In what may have been a mistake but could have been a mischievous sleight, President Uhuru Kenyatta eventually dubbed him “the bicycle guy”.
It came during a press conference in which he also gently chided Mrs May and Britain for being so late to engage with his fast-growing country – as he holds talks with superpower leaders US President Trump and China’s President Xi Jinping.
Mr Kenyatta also appeared to play down Brexit as a decisive factor in forging stronger future partnerships with Britain.
Mrs May was on the last day of a three-day tour of South Africa, Nigeria and finally Kenya, seen as a drive to pave the way for new post-Brexit deals.
She is the first British prime minister to visit Kenya for more than 30 years, and the first to make a substantive visit to Africa since 2011.
Opening a press conference after his talks with Mrs May in Nairobi, Mr Kenyatta noted pointedly to his guest: “We are pleased you found time to honour our invitation to come and to see for yourself our country and our continent that has changed over nearly four decades since the last UK Prime Minister visited.”
Asked later if he thought the UK had neglected Kenya and if Brexit was an opportunity to rebuild, Mr Kenyatta said: “Yes, it’s been 30 years plus. I don’t want to dwell on the past, I’m looking to the future.”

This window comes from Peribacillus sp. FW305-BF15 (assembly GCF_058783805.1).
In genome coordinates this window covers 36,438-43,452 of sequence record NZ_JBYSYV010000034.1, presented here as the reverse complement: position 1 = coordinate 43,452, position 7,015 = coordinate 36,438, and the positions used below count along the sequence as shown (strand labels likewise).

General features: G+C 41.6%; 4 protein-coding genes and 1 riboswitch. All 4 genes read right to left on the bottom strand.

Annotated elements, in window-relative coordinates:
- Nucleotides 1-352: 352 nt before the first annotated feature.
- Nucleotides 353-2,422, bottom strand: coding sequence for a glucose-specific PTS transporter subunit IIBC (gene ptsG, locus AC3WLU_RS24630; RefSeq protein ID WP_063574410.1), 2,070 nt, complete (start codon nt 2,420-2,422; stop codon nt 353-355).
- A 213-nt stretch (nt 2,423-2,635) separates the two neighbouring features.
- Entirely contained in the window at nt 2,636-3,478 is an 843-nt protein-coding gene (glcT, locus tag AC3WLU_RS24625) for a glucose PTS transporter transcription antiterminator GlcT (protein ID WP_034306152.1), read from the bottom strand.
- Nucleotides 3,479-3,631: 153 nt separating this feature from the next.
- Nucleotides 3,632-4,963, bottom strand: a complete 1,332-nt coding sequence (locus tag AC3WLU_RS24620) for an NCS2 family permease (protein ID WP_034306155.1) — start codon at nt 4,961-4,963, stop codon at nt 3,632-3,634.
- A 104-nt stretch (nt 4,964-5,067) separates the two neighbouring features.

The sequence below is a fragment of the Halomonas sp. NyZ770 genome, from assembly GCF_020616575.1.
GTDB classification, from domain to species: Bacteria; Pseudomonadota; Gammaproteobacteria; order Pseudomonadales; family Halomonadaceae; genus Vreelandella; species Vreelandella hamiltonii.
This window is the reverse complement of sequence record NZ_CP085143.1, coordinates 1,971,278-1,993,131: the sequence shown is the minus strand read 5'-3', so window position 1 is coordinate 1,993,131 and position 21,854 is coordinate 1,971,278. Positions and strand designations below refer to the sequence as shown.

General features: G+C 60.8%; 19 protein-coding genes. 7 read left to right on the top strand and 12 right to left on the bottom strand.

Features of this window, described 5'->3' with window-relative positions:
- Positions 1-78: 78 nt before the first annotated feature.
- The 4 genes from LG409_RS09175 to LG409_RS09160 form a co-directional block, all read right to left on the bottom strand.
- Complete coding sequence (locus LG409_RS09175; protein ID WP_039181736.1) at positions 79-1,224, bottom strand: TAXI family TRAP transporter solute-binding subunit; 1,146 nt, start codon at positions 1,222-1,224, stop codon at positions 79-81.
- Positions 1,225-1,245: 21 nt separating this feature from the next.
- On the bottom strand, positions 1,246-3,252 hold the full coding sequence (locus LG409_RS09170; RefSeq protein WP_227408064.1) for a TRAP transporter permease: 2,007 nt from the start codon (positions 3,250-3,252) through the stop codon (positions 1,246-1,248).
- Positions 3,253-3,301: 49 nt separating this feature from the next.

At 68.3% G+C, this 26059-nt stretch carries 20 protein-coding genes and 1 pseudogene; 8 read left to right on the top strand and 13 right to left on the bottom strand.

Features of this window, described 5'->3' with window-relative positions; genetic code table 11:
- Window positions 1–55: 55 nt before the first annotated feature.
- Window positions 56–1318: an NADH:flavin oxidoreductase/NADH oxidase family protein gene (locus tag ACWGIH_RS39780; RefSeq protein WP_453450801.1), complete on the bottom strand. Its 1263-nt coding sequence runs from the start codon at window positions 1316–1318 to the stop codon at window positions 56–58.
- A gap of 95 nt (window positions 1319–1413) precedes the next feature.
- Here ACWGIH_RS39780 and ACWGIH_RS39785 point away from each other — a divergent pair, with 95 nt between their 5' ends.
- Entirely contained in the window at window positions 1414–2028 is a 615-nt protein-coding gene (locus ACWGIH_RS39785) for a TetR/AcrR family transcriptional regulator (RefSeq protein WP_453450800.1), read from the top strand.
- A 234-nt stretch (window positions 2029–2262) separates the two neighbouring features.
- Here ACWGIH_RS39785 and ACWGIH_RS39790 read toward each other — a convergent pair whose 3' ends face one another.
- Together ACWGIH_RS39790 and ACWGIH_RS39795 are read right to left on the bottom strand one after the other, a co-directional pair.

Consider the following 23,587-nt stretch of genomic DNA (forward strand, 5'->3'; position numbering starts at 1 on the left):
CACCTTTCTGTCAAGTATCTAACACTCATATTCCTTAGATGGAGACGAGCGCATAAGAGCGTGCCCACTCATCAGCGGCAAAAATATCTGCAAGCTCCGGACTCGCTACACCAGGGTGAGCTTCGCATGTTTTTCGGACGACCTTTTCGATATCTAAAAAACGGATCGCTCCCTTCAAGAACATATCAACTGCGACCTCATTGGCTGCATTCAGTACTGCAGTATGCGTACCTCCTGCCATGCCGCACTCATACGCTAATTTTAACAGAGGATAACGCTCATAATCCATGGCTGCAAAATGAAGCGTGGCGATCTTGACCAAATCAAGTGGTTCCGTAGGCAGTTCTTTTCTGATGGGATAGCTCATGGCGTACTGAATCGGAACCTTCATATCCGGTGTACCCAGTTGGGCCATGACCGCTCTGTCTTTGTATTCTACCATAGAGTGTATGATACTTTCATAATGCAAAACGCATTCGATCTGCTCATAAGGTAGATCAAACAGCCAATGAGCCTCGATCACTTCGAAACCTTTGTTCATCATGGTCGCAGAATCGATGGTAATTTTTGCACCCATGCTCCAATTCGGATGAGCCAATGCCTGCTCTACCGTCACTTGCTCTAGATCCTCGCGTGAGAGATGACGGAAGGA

He hoped Mrs May’s visit would be the first of many as the countries built new bonds.
President Uhuru Kenyatta eventually dubbed Boris Johnson “the bicycle guy”
He said that despite the lack of PM visits, there had always been constant “high level” engagement between the two governments, now being reinforced but not just because of Brexit, since many other issues beyond trade were of mutual interest including security and education.
Mrs May’s presence in Kenya and in Africa would “go a long way to creating that surety that the UK is a longterm strategic partner”.
Later, Mr Kenyatta referred to Mr Johnson and his love of bicylcling and sponsorship of “Boris bikes” when he was London mayor, when discussing Thursday’s agreement for Britain to step up the return of funds stolen from Kenya in crime and corruption and hidden in British banks and assets.